A Poem in Your Pocket by Margaret McNamara and G. Brian Karas (Schwartz & Wade, 2015) is the perfect Poetry Month book, as it will get kids excited about writing their own poems and reading them aloud. The story centers around Elinor, a conscientious model student who struggles with a major case of writer’s block when she tries too hard to write the perfect poem.
In this third book in the series about Mr. Tiffin’s class, Elinor and her classmates are very excited that Emmy Crane, “a great American poet,” will be visiting their school on Poem in Your Pocket Day. The plan is to learn as much as they can about poetry by reading and memorizing poems, and by writing poems in their journals. They will then select one of their poems to put in their pockets, which they will read aloud at the school assembly for Ms. Crane.
Supremely confident, somewhat braggy Elinor plans to wear jeans with six pockets when Ms. Crane comes, with an original poem stashed in each one. She dives right into studying everything and anything about poetry a full month ahead of the class. When April rolls around, Mr. Tiffin teaches them about figures of speech (similes, metaphors), and different poetic forms (haiku, acrostic, concrete). Everyone has fun reading sample poems and writing their own, while strangely silent Elinor has nothing to share, reassuring the others that she will come up with something amazing for Ms. Crane’s visit.
Mr. Tiffin takes the class outdoors so they can practice using their “poet’s eyes.” Another day, he gives them each a brown paper bag and asks them to write a poem about what’s inside. Everyone is eager to read their poems aloud for the others to guess, but Elinor’s journal remains blank.
The weekend before Ms. Crane’s visit, Elinor’s struggle with perfectionism intensifies as she writes draft after draft of haiku, brown bag poems, rhyming poems — only to throw them all away. Nothing is ever good enough. She just can’t find the perfect words for her perfect poem. On the day of Ms. Crane’s visit, she wears a dress with only one small pocket and nothing inside.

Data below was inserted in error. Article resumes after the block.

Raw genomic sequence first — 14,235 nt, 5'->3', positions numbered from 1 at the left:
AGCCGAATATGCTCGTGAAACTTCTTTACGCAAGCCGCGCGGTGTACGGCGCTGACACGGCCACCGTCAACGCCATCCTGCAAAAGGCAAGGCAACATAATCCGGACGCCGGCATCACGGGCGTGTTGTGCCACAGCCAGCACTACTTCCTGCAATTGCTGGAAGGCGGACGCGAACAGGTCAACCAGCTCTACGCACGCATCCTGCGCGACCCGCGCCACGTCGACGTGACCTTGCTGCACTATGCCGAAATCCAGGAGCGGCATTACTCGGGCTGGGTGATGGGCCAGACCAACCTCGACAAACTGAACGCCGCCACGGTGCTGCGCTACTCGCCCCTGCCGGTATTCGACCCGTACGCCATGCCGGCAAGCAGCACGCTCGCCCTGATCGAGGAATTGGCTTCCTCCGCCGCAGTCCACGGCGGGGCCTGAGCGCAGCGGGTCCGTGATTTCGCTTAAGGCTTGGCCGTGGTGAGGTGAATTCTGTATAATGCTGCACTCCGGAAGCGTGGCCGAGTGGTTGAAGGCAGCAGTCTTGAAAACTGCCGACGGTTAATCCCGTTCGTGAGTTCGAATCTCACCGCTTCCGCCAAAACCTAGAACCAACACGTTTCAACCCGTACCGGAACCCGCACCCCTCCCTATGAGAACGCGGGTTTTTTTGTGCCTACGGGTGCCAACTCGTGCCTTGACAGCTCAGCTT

At school, excitement is at fever pitch. The halls are decorated with all kinds and sizes of pockets containing poems, and of course all the other students are carrying poems in their pockets. Elinor makes a last ditch effort to write her poem during the course of the day to no avail.
At the assembly, Ms. Crane reads some of her poems and answers student questions. Soon it’s time for Elinor’s classmates to go up on the stage to read their poems. Mr. Tiffin tells Elinor she doesn’t have to go up if she doesn’t want to, but Elinor doesn’t want to disappoint Ms. Crane. She tells the famous poet how hard she tried to write the perfect poem. Kind Ms. Crane tells Elinor that “No poem is perfect,” then asks her to close her eyes and tell her about the poems she wanted to write.
Thinking about the poems she had studied, remembering what she saw outside with her poet’s eyes, and describing the object in her brown bag, Elinor finally finds her voice as she shares the poem in the pocket of her mind. Ms. Crane assures her that these “words from the heart” are where poetry begins.
This touching, sensitively told story will resonate with anyone who’s ever wrestled with perfectionism and how it impedes creativity. Not only is this a wonderful introduction to the basic elements of poetry, it also reinforces the idea that a poem should begin with a feeling, and that a poet should trust rather than judge it.
Both Mr. Tiffin and Ms. Crane exhibit empathy, kindness and understanding, all crucial to an ideal learning dynamic. Lively class discussions are fun to read, as the students eagerly embrace new information and happily share their work. I like how Mr. Tiffin never talks down to Elinor, instead providing gentle guidance and reassurance so she can try to resolve the problem on her own.